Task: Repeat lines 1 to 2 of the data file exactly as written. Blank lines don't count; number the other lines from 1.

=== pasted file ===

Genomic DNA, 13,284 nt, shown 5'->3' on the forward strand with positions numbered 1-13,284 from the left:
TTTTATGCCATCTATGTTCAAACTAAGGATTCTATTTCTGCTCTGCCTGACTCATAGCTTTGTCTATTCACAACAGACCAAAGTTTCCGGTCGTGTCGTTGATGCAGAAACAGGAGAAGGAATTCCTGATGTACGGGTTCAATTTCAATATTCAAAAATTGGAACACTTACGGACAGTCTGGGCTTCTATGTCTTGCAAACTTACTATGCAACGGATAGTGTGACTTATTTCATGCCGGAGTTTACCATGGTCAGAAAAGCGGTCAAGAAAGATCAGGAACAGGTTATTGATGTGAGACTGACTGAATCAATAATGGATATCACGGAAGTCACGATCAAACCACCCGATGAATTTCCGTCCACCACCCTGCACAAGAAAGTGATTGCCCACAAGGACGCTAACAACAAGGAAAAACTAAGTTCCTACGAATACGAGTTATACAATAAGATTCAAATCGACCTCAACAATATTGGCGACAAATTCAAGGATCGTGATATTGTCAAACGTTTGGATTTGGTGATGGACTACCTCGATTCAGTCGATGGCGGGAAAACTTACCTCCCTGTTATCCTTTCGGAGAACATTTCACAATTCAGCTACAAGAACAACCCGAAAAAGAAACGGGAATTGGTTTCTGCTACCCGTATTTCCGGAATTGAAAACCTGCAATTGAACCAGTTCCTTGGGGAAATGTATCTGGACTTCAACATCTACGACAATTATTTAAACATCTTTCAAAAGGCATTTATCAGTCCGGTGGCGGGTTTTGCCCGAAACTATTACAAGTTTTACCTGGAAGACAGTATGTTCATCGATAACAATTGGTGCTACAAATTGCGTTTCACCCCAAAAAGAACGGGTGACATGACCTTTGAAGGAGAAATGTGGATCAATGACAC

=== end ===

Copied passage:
Genomic DNA, 13,284 nt, shown 5'->3' on the forward strand with positions numbered 1-13,284 from the left:
TTTTATGCCATCTATGTTCAAACTAAGGATTCTATTTCTGCTCTGCCTGACTCATAGCTTTGTCTATTCACAACAGACCAAAGTTTCCGGTCGTGTCGTTGATGCAGAAACAGGAGAAGGAATTCCTGATGTACGGGTTCAATTTCAATATTCAAAAATTGGAACACTTACGGACAGTCTGGGCTTCTATGTCTTGCAAACTTACTATGCAACGGATAGTGTGACTTATTTCATGCCGGAGTTTACCATGGTCAGAAAAGCGGTCAAGAAAGATCAGGAACAGGTTATTGATGTGAGACTGACTGAATCAATAATGGATATCACGGAAGTCACGATCAAACCACCCGATGAATTTCCGTCCACCACCCTGCACAAGAAAGTGATTGCCCACAAGGACGCTAACAACAAGGAAAAACTAAGTTCCTACGAATACGAGTTATACAATAAGATTCAAATCGACCTCAACAATATTGGCGACAAATTCAAGGATCGTGATATTGTCAAACGTTTGGATTTGGTGATGGACTACCTCGATTCAGTCGATGGCGGGAAAACTTACCTCCCTGTTATCCTTTCGGAGAACATTTCACAATTCAGCTACAAGAACAACCCGAAAAAGAAACGGGAATTGGTTTCTGCTACCCGTATTTCCGGAATTGAAAACCTGCAATTGAACCAGTTCCTTGGGGAAATGTATCTGGACTTCAACATCTACGACAATTATTTAAACATCTTTCAAAAGGCATTTATCAGTCCGGTGGCGGGTTTTGCCCGAAACTATTACAAGTTTTACCTGGAAGACAGTATGTTCATCGATAACAATTGGTGCTACAAATTGCGTTTCACCCCAAAAAGAACGGGTGACATGACCTTTGAAGGAGAAATGTGGATCAATGACAC